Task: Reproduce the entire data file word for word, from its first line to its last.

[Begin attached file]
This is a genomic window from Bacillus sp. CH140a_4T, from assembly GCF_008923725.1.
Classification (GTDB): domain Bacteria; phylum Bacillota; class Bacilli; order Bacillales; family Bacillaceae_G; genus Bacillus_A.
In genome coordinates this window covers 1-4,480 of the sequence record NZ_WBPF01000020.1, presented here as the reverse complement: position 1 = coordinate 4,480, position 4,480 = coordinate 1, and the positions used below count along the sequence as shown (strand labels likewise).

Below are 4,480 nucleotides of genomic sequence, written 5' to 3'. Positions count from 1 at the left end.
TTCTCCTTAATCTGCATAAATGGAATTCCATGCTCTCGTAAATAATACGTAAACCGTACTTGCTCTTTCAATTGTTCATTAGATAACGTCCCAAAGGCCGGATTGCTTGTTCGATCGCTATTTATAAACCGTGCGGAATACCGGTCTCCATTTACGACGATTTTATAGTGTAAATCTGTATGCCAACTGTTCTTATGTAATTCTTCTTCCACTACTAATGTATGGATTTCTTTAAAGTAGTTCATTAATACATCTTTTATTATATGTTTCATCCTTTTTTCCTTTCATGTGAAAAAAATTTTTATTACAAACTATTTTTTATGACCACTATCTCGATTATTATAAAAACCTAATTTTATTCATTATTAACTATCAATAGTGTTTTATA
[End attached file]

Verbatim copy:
This is a genomic window from Bacillus sp. CH140a_4T, from assembly GCF_008923725.1.
Classification (GTDB): domain Bacteria; phylum Bacillota; class Bacilli; order Bacillales; family Bacillaceae_G; genus Bacillus_A.
In genome coordinates this window covers 1-4,480 of the sequence record NZ_WBPF01000020.1, presented here as the reverse complement: position 1 = coordinate 4,480, position 4,480 = coordinate 1, and the positions used below count along the sequence as shown (strand labels likewise).

Below are 4,480 nucleotides of genomic sequence, written 5' to 3'. Positions count from 1 at the left end.
TTCTCCTTAATCTGCATAAATGGAATTCCATGCTCTCGTAAATAATACGTAAACCGTACTTGCTCTTTCAATTGTTCATTAGATAACGTCCCAAAGGCCGGATTGCTTGTTCGATCGCTATTTATAAACCGTGCGGAATACCGGTCTCCATTTACGACGATTTTATAGTGTAAATCTGTATGCCAACTGTTCTTATGTAATTCTTCTTCCACTACTAATGTATGGATTTCTTTAAAGTAGTTCATTAATACATCTTTTATTATATGTTTCATCCTTTTTTCCTTTCATGTGAAAAAAATTTTTATTACAAACTATTTTTTATGACCACTATCTCGATTATTATAAAAACCTAATTTTATTCATTATTAACTATCAATAGTGTTTTATA